Re: Two kinds of theistic science?
Mon, 10 Mar 1997 11:53:04 EST5EDT

In a March 5 posting, Allan Harvey said,

>One could also talk about an option #3, the "functional integrity" position
>that presupposes that God *must not* have acted in this way. This is often
>attacked as an improper restriction upon God, but it seems that the same
>criticism would apply to option #1.

As I define the concept of Creation's "functional integrity," the implication
is simply that divine interventions for the specific purpose of actualizing
new life forms (by imposing new structures on created materials) is not
NECESSARY because God has so generously gifted his Creation with not only a
rich potentiality space, but also with the capabilities for actualizing those
potentialities. God remains as free as ever (as free as his divine nature
allows) to act on and interact with such a Creation. The concept of
"functional integrity" does not restrict God; on the contrary it calls for an
enhanced concept of his generosity and creativity.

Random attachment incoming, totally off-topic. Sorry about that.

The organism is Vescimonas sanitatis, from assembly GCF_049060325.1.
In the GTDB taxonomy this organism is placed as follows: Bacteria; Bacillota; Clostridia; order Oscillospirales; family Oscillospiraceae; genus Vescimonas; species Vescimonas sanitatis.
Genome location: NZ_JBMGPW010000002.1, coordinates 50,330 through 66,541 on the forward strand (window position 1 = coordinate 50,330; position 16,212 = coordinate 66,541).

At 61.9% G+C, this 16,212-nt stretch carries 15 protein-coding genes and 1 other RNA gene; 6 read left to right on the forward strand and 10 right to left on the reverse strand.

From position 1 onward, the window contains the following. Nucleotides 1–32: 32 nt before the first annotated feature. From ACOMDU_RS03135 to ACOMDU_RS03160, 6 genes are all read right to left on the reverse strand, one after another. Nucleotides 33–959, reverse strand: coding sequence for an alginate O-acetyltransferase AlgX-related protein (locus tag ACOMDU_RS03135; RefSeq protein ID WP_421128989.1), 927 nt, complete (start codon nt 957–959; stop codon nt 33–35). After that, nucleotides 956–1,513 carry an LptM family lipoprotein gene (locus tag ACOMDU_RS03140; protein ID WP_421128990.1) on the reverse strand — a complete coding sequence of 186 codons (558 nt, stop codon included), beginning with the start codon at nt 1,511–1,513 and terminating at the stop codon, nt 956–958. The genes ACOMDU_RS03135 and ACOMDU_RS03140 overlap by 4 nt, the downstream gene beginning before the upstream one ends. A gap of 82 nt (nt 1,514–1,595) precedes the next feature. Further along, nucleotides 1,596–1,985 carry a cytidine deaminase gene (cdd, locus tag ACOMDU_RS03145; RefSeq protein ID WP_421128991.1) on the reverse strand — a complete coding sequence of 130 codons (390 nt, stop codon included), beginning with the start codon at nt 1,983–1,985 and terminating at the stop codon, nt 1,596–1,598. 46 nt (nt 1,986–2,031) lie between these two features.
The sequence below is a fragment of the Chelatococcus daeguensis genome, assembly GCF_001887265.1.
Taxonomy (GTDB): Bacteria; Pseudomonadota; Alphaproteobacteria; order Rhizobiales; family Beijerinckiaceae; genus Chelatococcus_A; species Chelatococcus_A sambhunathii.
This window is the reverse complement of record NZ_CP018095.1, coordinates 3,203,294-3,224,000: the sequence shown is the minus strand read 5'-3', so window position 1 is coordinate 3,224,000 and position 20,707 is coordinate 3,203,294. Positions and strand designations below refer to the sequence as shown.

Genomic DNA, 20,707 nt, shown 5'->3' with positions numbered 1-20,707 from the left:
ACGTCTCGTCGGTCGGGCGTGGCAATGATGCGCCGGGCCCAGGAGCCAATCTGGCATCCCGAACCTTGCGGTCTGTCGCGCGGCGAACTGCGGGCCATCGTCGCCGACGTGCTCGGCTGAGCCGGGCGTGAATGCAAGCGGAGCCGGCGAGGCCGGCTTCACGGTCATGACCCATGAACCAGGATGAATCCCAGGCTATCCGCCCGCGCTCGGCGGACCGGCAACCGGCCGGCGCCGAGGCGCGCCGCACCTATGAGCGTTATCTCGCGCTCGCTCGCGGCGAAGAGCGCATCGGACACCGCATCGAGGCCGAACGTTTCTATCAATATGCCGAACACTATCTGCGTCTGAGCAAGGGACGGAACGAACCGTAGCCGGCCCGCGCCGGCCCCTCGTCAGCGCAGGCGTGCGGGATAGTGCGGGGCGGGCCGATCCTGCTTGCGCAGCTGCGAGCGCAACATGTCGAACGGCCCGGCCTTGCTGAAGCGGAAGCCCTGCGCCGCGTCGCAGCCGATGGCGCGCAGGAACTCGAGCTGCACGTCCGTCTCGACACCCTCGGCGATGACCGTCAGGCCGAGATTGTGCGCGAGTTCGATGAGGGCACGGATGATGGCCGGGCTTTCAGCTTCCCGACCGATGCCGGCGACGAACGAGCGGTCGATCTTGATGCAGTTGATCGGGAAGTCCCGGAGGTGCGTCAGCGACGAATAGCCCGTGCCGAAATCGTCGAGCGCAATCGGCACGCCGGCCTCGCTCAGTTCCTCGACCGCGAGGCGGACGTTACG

Adopting the concept of the world gifted with functional integrity suggests
that the search for gaps in the Creation's formational economy is most likely
to be fruitless. To use Daniel Dennett's metaphor, Christians would then no
longer need to spend their energies in a search for gaps in which to place
divine "skyhooks," but would instead be free to appreciate all of Creation's
"cranes" as gifts from God.

At the present time, the scoring system for the (tragic) creation/evolution
debate is inverted. Every time the natural sciences find a new "crane" it is
credited to the worldview of Naturalism. Meanwhile, the viabiblity of the
Christian concept of creation is made to appear as if it were dependent on
demonstrating the need for skyhooks. I can see why the preachers of
Naturalism like this scoring system. What really surprises me is that so many
Christians have accepted it as well.

Howard J. Van Till